It’s beautiful, but is it art? Even though it’s a bridge tower, we say yes. This is one of the towers from the Ravenel Bridge on the Cooper River in Charleston, South Carolina.
It’s called a “cable-stayed” bridge because the trafficway is supported by cables which hang from towers. The cables transfer the weight to the towers, which transfer the weight to the ground. These sculpture-like bridges are scattered throughout the US and around the globe. In addition to moving people and vehicles across water, they’re appealing to look at, and fun to cross.
But moving traffic isn’t the only use for these impressive spans. On a pan-flat coast they’re usually the tallest structure around, and there’s no better place to get a stunning view of Charleston, the Cooper River, and Atlantic Ocean in the distance. Community-minded designers included a dedicated pedestrian path up this man-made mountain which gives flatland cyclists and joggers the perfect place for hill-training. And each year 30,000 to 40,000 runners test their mettle on the Ravenel Bridge Run.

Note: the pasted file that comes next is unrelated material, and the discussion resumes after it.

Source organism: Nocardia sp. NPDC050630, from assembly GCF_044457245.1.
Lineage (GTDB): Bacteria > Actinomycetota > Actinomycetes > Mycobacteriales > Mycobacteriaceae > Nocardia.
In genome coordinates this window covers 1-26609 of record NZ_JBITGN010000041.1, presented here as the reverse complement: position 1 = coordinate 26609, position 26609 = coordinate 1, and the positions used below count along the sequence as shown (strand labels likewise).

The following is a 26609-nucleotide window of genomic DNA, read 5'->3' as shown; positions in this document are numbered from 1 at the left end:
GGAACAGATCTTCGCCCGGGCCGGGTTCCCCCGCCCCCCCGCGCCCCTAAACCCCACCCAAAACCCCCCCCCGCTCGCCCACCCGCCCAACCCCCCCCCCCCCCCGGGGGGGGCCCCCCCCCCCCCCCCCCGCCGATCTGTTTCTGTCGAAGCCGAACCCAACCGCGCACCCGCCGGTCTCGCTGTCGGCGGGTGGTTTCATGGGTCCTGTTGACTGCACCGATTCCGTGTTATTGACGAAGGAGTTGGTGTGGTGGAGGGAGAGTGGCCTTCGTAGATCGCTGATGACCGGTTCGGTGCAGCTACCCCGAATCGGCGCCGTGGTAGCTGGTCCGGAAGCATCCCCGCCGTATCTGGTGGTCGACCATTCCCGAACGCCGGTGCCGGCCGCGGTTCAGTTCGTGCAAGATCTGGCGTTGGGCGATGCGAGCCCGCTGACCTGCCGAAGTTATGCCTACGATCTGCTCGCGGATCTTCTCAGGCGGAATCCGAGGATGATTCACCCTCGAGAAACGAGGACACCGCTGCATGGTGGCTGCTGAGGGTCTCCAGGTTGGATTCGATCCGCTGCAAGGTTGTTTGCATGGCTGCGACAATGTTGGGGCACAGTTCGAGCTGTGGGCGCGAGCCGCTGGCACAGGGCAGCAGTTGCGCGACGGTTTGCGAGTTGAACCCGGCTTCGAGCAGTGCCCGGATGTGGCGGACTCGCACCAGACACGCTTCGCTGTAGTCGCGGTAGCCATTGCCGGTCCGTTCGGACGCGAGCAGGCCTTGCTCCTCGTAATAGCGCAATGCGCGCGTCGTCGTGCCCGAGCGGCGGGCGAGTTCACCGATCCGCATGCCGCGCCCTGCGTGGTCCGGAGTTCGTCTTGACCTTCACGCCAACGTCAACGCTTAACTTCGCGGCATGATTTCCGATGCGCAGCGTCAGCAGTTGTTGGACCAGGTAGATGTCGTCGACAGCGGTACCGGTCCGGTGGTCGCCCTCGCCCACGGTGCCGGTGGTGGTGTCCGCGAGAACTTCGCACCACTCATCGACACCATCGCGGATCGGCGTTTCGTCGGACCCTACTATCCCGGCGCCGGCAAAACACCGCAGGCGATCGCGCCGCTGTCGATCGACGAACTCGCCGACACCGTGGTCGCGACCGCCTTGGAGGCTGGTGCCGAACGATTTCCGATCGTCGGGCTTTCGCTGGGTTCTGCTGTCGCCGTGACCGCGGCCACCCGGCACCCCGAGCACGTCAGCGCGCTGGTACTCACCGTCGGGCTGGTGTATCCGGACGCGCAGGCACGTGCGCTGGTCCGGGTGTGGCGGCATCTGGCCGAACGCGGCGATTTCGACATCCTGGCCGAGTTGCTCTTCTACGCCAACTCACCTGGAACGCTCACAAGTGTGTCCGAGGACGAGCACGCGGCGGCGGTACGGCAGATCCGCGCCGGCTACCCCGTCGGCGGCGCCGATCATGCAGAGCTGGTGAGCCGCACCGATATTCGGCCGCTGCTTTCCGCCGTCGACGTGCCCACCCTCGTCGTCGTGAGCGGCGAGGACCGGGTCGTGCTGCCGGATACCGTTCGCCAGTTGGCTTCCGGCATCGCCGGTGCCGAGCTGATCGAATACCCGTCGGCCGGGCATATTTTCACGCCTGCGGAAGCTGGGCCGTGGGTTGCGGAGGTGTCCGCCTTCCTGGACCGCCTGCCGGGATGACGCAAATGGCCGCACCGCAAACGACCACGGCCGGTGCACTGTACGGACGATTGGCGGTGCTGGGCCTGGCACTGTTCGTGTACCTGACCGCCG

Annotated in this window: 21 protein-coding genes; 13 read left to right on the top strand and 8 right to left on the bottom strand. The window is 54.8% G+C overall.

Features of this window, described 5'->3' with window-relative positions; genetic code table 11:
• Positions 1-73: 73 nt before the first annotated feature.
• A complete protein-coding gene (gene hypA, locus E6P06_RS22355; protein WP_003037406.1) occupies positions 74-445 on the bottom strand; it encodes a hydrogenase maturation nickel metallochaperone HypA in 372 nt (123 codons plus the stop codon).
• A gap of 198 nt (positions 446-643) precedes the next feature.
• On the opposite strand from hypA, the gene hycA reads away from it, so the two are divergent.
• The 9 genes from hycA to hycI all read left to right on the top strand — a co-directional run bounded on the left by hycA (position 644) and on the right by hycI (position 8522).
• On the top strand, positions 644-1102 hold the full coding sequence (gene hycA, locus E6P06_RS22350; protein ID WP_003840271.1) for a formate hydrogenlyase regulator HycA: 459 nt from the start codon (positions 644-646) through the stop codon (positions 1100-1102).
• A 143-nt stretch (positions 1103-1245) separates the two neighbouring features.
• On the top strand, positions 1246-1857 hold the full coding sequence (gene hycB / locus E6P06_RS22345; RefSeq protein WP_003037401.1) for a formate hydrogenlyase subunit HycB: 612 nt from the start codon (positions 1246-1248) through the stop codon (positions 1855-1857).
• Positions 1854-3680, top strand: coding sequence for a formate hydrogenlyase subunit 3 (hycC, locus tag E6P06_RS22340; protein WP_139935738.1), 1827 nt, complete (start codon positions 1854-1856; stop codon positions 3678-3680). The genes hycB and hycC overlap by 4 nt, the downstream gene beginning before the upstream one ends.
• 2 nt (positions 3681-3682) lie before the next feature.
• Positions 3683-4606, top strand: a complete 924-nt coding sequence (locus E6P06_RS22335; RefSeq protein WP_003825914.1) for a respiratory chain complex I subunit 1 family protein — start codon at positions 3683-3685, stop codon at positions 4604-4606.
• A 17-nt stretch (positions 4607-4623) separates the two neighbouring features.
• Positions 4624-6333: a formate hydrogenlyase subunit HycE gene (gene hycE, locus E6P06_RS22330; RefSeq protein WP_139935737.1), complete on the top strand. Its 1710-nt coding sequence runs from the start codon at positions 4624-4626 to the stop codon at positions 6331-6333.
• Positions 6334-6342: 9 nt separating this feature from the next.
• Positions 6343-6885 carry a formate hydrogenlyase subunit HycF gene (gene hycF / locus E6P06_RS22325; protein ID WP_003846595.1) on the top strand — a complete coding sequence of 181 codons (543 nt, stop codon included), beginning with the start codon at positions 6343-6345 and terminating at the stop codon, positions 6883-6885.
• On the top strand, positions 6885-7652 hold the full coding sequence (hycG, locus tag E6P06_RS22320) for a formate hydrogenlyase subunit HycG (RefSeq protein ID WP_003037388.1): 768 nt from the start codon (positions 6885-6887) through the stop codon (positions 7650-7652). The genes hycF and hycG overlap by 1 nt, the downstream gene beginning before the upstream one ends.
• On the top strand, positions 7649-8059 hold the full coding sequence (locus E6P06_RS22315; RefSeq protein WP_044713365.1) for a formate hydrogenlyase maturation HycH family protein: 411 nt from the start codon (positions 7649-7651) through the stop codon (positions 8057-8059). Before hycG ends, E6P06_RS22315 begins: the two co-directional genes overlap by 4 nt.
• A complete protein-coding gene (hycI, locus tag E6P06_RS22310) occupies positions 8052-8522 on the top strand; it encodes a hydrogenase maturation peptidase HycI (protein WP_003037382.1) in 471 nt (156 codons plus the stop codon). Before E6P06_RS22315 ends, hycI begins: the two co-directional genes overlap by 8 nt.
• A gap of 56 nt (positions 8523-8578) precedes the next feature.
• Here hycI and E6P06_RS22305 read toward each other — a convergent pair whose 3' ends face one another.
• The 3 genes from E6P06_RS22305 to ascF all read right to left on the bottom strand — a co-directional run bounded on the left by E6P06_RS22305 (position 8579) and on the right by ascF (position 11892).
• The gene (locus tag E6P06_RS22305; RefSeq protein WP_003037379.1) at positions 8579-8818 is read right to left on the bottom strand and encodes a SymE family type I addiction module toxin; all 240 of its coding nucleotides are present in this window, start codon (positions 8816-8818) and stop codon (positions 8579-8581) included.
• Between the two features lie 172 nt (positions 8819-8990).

Just down the coast is another functional beauty: the Sidney Lanier Bridge in Brunswick, Georgia. Massive car-hauler ships sailing up the Brunswick River need lots of clearance, so not surprisingly, this is the tallest bridge in the state.
From the simple, elegant design of these bridges, you’d expect them to be a modern concept. But in fact, the first cable-stayed bridge was designed in the 16th Century by the bishop and polymath Fausto Veranzio. This bridge and his many other inventions earned him the nickname “The Leonardo da Vinci of Croatia.”
In 1988 the National Endowment for The Arts awarded the prestigious Presidential Design Award to a similar cable-stayed bridge, the Sunshine Skyway Bridge, outside Tampa, Florida. So obviously, we’re not the only ones who think these attractive bridges are functional art at its finest.
James & Terri
3. LordTroy via Wikimedia Commons
5. Mike Raybourne via Wikimedia Commons
7. Duve via Wikimedia Commons
8. Sam via Wikimedia Commons
12. Courtesy pbs.org
13. Gus Rios via Wikimedia Commons